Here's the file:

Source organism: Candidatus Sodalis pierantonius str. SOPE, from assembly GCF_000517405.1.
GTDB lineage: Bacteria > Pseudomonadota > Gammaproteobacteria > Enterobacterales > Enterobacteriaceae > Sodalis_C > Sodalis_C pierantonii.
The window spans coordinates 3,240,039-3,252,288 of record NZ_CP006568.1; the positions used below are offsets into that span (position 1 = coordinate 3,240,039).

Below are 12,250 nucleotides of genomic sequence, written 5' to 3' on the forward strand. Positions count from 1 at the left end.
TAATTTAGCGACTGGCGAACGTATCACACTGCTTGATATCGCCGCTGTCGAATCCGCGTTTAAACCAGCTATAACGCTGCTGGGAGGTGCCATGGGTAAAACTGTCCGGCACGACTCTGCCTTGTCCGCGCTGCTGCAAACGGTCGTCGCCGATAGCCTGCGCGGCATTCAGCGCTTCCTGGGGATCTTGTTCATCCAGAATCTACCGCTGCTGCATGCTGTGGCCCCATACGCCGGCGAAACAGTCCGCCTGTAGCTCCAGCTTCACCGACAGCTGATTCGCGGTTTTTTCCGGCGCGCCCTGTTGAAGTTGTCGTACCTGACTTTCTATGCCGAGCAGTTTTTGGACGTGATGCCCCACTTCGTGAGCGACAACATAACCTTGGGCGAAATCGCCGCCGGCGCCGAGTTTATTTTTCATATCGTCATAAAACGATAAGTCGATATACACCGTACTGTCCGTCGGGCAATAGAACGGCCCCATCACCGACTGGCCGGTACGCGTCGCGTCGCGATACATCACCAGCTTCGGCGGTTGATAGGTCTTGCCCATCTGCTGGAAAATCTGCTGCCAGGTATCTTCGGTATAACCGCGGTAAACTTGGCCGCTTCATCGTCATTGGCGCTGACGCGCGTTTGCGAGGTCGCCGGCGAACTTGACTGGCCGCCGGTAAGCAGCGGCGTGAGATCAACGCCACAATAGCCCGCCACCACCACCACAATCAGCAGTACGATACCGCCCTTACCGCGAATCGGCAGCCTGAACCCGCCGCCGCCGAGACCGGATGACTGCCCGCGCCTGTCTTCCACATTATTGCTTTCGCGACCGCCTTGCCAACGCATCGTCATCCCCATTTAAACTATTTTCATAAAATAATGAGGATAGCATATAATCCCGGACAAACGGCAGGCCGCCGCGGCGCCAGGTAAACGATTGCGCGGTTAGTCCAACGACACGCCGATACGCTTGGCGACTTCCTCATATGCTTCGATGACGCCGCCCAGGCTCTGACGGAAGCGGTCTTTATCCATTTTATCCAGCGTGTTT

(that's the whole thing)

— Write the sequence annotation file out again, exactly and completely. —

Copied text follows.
Source organism: Candidatus Sodalis pierantonius str. SOPE, from assembly GCF_000517405.1.
GTDB lineage: Bacteria > Pseudomonadota > Gammaproteobacteria > Enterobacterales > Enterobacteriaceae > Sodalis_C > Sodalis_C pierantonii.
The window spans coordinates 3,240,039-3,252,288 of record NZ_CP006568.1; the positions used below are offsets into that span (position 1 = coordinate 3,240,039).

Below are 12,250 nucleotides of genomic sequence, written 5' to 3' on the forward strand. Positions count from 1 at the left end.
TAATTTAGCGACTGGCGAACGTATCACACTGCTTGATATCGCCGCTGTCGAATCCGCGTTTAAACCAGCTATAACGCTGCTGGGAGGTGCCATGGGTAAAACTGTCCGGCACGACTCTGCCTTGTCCGCGCTGCTGCAAACGGTCGTCGCCGATAGCCTGCGCGGCATTCAGCGCTTCCTGGGGATCTTGTTCATCCAGAATCTACCGCTGCTGCATGCTGTGGCCCCATACGCCGGCGAAACAGTCCGCCTGTAGCTCCAGCTTCACCGACAGCTGATTCGCGGTTTTTTCCGGCGCGCCCTGTTGAAGTTGTCGTACCTGACTTTCTATGCCGAGCAGTTTTTGGACGTGATGCCCCACTTCGTGAGCGACAACATAACCTTGGGCGAAATCGCCGCCGGCGCCGAGTTTATTTTTCATATCGTCATAAAACGATAAGTCGATATACACCGTACTGTCCGTCGGGCAATAGAACGGCCCCATCACCGACTGGCCGGTACGCGTCGCGTCGCGATACATCACCAGCTTCGGCGGTTGATAGGTCTTGCCCATCTGCTGGAAAATCTGCTGCCAGGTATCTTCGGTATAACCGCGGTAAACTTGGCCGCTTCATCGTCATTGGCGCTGACGCGCGTTTGCGAGGTCGCCGGCGAACTTGACTGGCCGCCGGTAAGCAGCGGCGTGAGATCAACGCCACAATAGCCCGCCACCACCACCACAATCAGCAGTACGATACCGCCCTTACCGCGAATCGGCAGCCTGAACCCGCCGCCGCCGAGACCGGATGACTGCCCGCGCCTGTCTTCCACATTATTGCTTTCGCGACCGCCTTGCCAACGCATCGTCATCCCCATTTAAACTATTTTCATAAAATAATGAGGATAGCATATAATCCCGGACAAACGGCAGGCCGCCGCGGCGCCAGGTAAACGATTGCGCGGTTAGTCCAACGACACGCCGATACGCTTGGCGACTTCCTCATATGCTTCGATGACGCCGCCCAGGCTCTGACGGAAGCGGTCTTTATCCATTTTATCCAGCGTGTTT